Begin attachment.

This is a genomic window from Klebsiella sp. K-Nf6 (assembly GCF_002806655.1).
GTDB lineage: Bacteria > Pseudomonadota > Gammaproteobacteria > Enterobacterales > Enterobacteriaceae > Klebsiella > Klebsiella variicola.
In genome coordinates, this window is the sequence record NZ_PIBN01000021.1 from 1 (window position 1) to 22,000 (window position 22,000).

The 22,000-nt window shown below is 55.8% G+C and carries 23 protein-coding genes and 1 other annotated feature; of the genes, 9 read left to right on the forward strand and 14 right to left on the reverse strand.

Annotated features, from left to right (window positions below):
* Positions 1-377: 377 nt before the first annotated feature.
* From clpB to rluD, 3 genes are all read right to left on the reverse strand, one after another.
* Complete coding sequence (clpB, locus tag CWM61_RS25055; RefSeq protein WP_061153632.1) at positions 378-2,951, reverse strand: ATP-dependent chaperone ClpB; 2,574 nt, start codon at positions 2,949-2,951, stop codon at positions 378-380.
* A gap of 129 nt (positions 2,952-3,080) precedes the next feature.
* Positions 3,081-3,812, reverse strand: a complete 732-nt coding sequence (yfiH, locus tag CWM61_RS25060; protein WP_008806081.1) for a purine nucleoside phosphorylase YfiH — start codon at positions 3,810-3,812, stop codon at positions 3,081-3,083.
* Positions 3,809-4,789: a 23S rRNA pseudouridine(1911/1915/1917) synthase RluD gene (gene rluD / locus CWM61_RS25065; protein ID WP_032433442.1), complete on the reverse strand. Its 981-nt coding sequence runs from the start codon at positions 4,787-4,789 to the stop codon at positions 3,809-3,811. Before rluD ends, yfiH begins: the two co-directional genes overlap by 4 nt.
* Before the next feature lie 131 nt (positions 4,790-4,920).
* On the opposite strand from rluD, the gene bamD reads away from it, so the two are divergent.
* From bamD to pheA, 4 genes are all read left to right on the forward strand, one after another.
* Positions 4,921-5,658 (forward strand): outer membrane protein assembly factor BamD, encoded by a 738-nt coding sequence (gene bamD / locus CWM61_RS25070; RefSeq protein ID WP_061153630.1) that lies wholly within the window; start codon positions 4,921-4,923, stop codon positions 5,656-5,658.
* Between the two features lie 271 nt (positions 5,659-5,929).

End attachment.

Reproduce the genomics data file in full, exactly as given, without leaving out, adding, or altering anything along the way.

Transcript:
This is a genomic window from Klebsiella sp. K-Nf6 (assembly GCF_002806655.1).
GTDB lineage: Bacteria > Pseudomonadota > Gammaproteobacteria > Enterobacterales > Enterobacteriaceae > Klebsiella > Klebsiella variicola.
In genome coordinates, this window is the sequence record NZ_PIBN01000021.1 from 1 (window position 1) to 22,000 (window position 22,000).

The 22,000-nt window shown below is 55.8% G+C and carries 23 protein-coding genes and 1 other annotated feature; of the genes, 9 read left to right on the forward strand and 14 right to left on the reverse strand.

Annotated features, from left to right (window positions below):
* Positions 1-377: 377 nt before the first annotated feature.
* From clpB to rluD, 3 genes are all read right to left on the reverse strand, one after another.
* Complete coding sequence (clpB, locus tag CWM61_RS25055; RefSeq protein WP_061153632.1) at positions 378-2,951, reverse strand: ATP-dependent chaperone ClpB; 2,574 nt, start codon at positions 2,949-2,951, stop codon at positions 378-380.
* A gap of 129 nt (positions 2,952-3,080) precedes the next feature.
* Positions 3,081-3,812, reverse strand: a complete 732-nt coding sequence (yfiH, locus tag CWM61_RS25060; protein WP_008806081.1) for a purine nucleoside phosphorylase YfiH — start codon at positions 3,810-3,812, stop codon at positions 3,081-3,083.
* Positions 3,809-4,789: a 23S rRNA pseudouridine(1911/1915/1917) synthase RluD gene (gene rluD / locus CWM61_RS25065; protein ID WP_032433442.1), complete on the reverse strand. Its 981-nt coding sequence runs from the start codon at positions 4,787-4,789 to the stop codon at positions 3,809-3,811. Before rluD ends, yfiH begins: the two co-directional genes overlap by 4 nt.
* Before the next feature lie 131 nt (positions 4,790-4,920).
* On the opposite strand from rluD, the gene bamD reads away from it, so the two are divergent.
* From bamD to pheA, 4 genes are all read left to right on the forward strand, one after another.
* Positions 4,921-5,658 (forward strand): outer membrane protein assembly factor BamD, encoded by a 738-nt coding sequence (gene bamD / locus CWM61_RS25070; RefSeq protein ID WP_061153630.1) that lies wholly within the window; start codon positions 4,921-4,923, stop codon positions 5,656-5,658.
* Between the two features lie 271 nt (positions 5,659-5,929).